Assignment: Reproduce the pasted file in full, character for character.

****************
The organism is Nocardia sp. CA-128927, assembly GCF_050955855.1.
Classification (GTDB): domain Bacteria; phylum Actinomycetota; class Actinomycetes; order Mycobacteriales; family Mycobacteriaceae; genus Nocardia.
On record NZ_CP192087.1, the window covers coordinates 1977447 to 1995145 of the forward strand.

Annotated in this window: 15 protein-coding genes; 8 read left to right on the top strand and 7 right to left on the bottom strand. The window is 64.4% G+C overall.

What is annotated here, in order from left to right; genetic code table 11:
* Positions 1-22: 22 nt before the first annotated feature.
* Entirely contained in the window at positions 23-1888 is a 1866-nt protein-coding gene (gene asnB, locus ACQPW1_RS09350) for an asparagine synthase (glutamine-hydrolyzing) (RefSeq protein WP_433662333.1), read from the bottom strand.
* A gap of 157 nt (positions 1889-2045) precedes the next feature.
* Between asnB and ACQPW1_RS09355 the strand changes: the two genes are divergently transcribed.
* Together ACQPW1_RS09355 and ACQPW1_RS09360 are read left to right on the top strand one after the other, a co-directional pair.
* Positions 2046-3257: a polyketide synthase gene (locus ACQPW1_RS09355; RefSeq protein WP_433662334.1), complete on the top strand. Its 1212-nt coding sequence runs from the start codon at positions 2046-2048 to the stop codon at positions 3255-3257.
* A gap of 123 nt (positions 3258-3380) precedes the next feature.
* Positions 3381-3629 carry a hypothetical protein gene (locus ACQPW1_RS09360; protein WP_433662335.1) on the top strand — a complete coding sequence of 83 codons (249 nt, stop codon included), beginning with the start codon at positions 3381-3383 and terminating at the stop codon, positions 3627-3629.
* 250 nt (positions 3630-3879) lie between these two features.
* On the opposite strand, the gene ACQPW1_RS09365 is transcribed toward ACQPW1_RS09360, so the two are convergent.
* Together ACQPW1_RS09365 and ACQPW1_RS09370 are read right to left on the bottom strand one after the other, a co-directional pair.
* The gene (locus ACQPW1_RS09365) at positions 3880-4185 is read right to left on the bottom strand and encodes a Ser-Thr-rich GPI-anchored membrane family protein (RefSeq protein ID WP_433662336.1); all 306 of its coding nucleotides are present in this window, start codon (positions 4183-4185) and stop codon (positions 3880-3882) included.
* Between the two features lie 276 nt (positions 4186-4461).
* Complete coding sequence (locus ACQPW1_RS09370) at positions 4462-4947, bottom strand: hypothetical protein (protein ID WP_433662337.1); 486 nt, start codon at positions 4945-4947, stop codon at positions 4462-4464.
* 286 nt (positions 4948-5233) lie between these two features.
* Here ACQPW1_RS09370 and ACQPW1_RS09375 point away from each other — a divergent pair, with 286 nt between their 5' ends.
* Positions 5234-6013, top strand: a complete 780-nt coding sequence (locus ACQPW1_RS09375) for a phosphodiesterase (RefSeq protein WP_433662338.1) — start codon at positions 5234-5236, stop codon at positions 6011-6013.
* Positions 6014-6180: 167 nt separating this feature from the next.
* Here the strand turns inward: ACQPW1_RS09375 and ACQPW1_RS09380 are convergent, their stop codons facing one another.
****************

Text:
The organism is Nocardia sp. CA-128927, assembly GCF_050955855.1.
Classification (GTDB): domain Bacteria; phylum Actinomycetota; class Actinomycetes; order Mycobacteriales; family Mycobacteriaceae; genus Nocardia.
On record NZ_CP192087.1, the window covers coordinates 1977447 to 1995145 of the forward strand.

Annotated in this window: 15 protein-coding genes; 8 read left to right on the top strand and 7 right to left on the bottom strand. The window is 64.4% G+C overall.

What is annotated here, in order from left to right; genetic code table 11:
* Positions 1-22: 22 nt before the first annotated feature.
* Entirely contained in the window at positions 23-1888 is a 1866-nt protein-coding gene (gene asnB, locus ACQPW1_RS09350) for an asparagine synthase (glutamine-hydrolyzing) (RefSeq protein WP_433662333.1), read from the bottom strand.
* A gap of 157 nt (positions 1889-2045) precedes the next feature.
* Between asnB and ACQPW1_RS09355 the strand changes: the two genes are divergently transcribed.
* Together ACQPW1_RS09355 and ACQPW1_RS09360 are read left to right on the top strand one after the other, a co-directional pair.
* Positions 2046-3257: a polyketide synthase gene (locus ACQPW1_RS09355; RefSeq protein WP_433662334.1), complete on the top strand. Its 1212-nt coding sequence runs from the start codon at positions 2046-2048 to the stop codon at positions 3255-3257.
* A gap of 123 nt (positions 3258-3380) precedes the next feature.
* Positions 3381-3629 carry a hypothetical protein gene (locus ACQPW1_RS09360; protein WP_433662335.1) on the top strand — a complete coding sequence of 83 codons (249 nt, stop codon included), beginning with the start codon at positions 3381-3383 and terminating at the stop codon, positions 3627-3629.
* 250 nt (positions 3630-3879) lie between these two features.
* On the opposite strand, the gene ACQPW1_RS09365 is transcribed toward ACQPW1_RS09360, so the two are convergent.
* Together ACQPW1_RS09365 and ACQPW1_RS09370 are read right to left on the bottom strand one after the other, a co-directional pair.
* The gene (locus ACQPW1_RS09365) at positions 3880-4185 is read right to left on the bottom strand and encodes a Ser-Thr-rich GPI-anchored membrane family protein (RefSeq protein ID WP_433662336.1); all 306 of its coding nucleotides are present in this window, start codon (positions 4183-4185) and stop codon (positions 3880-3882) included.
* Between the two features lie 276 nt (positions 4186-4461).
* Complete coding sequence (locus ACQPW1_RS09370) at positions 4462-4947, bottom strand: hypothetical protein (protein ID WP_433662337.1); 486 nt, start codon at positions 4945-4947, stop codon at positions 4462-4464.
* 286 nt (positions 4948-5233) lie between these two features.
* Here ACQPW1_RS09370 and ACQPW1_RS09375 point away from each other — a divergent pair, with 286 nt between their 5' ends.
* Positions 5234-6013, top strand: a complete 780-nt coding sequence (locus ACQPW1_RS09375) for a phosphodiesterase (RefSeq protein WP_433662338.1) — start codon at positions 5234-5236, stop codon at positions 6011-6013.
* Positions 6014-6180: 167 nt separating this feature from the next.
* Here the strand turns inward: ACQPW1_RS09375 and ACQPW1_RS09380 are convergent, their stop codons facing one another.